The LCD display on my A-80 has always been a bit dim, but it is still usable. I think the backlight had dimmed over time, although I could still hear the whine of the voltage transformer that supplied it with power.

This noise is a known issue, and inspired by The Midi Maniac’s YouTube video, I ordered a replacement display from Gregor Walbeck E-Pianos in Germany. The part arrived in timely fashion, with very good instructions. Rather than re-create the excellent video, I’ll just add a few supplemental steps.

The standard first step for getting into the A-80 is to remove the screws from the underside in order to release the top panel and allow it to lift up and open. I’ve talked about this process before.

Having removed the 15 screws from the underside, but before opening the lid, there is another step that we need to do.

In order to reach the display sub-board, you will need to remove four screws that retain the metal sub-board chassis plate on which Main-A and Main-B pcb’s are mounted.

If you’re like me, you will have opened up the unit and discovered this plate is solidly attached by screws from the back of the unit:

You can see the shaft of the right-most screw poking up from the back.

These screws can be removed from the back side of the lid:

Ideally, remember which screw was in each location, because on my unit, they were two different types!

There is still one screw internally holding the plate in place, but it can be easily removed when the lid is open. I don’t have a picture of that, but you can see the MIDI Maniac removing it in his video. He doesn’t mention the four screws at the back, at all. They certainly add some stability to the internal circuit boards, but I can also see how they might have been added in a later production run, maybe.

Anyway – if your unit has these screws in the back, you will need to remove them. In my unit, these were two machine screws (outermost) and two self-tappers (innermost). I don’t know why they are different.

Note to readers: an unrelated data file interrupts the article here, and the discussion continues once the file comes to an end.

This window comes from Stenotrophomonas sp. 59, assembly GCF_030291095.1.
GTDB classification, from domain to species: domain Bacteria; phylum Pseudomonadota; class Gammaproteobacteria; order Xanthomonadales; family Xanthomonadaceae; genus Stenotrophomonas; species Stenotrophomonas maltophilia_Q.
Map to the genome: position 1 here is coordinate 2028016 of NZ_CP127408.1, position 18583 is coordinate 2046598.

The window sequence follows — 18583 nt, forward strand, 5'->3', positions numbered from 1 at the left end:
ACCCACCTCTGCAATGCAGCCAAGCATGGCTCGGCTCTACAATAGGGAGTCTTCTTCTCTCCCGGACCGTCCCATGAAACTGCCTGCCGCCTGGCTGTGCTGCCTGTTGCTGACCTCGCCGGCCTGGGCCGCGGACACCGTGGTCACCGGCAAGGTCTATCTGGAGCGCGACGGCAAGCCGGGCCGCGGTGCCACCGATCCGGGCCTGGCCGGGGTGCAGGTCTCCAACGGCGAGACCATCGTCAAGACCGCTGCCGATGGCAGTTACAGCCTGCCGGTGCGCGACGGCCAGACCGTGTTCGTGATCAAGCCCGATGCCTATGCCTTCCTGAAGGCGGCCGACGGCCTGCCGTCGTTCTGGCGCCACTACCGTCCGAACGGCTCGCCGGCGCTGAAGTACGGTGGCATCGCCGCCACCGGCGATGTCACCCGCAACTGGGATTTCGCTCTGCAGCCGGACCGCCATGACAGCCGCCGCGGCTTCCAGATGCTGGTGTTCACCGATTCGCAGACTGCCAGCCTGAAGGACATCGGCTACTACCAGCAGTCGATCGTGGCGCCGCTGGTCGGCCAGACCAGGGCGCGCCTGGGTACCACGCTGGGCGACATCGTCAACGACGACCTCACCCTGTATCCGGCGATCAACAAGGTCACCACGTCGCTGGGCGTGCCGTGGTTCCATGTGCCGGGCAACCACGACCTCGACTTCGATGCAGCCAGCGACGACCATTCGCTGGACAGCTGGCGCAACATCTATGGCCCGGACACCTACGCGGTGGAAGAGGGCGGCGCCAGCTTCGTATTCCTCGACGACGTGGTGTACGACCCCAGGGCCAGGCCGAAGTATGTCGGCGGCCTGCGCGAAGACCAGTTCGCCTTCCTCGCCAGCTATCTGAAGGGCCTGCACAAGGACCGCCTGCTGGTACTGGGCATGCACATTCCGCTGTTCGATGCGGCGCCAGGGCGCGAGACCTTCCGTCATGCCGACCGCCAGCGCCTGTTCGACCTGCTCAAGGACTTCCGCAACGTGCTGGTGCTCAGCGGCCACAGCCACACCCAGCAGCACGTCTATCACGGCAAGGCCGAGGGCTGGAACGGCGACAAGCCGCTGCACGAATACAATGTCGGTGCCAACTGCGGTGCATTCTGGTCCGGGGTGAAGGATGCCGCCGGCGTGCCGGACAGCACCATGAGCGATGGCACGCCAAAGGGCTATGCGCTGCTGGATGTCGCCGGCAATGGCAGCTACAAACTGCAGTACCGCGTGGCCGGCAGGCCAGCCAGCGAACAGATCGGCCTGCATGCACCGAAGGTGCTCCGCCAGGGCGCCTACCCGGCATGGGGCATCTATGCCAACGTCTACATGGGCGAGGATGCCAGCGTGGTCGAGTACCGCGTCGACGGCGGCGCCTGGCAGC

Word of warning: I had great difficulty re-inserting these screws. Aligning the mounting plate, then closing the lid in order to screw them in place was a trial. The threaded holes are in the mounting plate itself, not the thin back plate of the lid. There was no way to partially tighten the screws, then align the mounting plate on the points of the screws. I think if I had rotated the unit so that the lid was upright over the lip of the desk, I might have been able to re-fasten the screws while the lid was open. However, I persevered and eventually got it all tightened up.

Then, disconnect CN3 and CN4 from Main-A board. I needed to disconnect them to create some slack. Now, after unscrewing the single retainer screw in the center of the board, you can carefully tilt the mounting plate towards you to gain access to the display sub-board, nestled into its recess.

There are two connectors to remove from the display pcb: Power, and the ribbon cable. The display unit is retained by four screws, one in each corner. The only problematic one is the lower right, which I had to approach from under the bottom of the main boards’ mounting plate. There was only just enough clearance for an awkward operation. Not ideal, but I didn’t want to disassemble more than I absolutely had to.

The replacement display comes with eight plastic washers. I assumed that, due to the slightly thicker profile of the new unit, that these should be placed on either side of the pcb, so that the board was very slightly raised further out from the plexiglass window, and also protected from the head of each screw.

Okay, MIDI Maniac shows this reasonably well in his video, but in words: I inserted the screws on the right side, with the washers in place, loosely so that I could slide the new display board in from the left (the mounting holes in the PCB are actually slots). Then, using double-sided tape to hold the plastic washers on either side of the PCB, I could rotate the display into place, and then insert the screws on the left side and tighten them all up. (Remember to remove the sticky protection label from the top of the new screen before doing this!)

Then, simply attach the ribbon cable to the board. As per instructions, it does not need the power connector. This can be un-threaded back to the PSU board and curled up and zip-tied out of the way.

Now for testing:

The new display in action (not as bright as it appears here)

Worked first time. Yay. Now the instructions are very clear about how to remove the two components on the PSU board that are no longer required to deliver power to the display. I snipped them off with a pair of nipper pliers. No More High-pitched whine!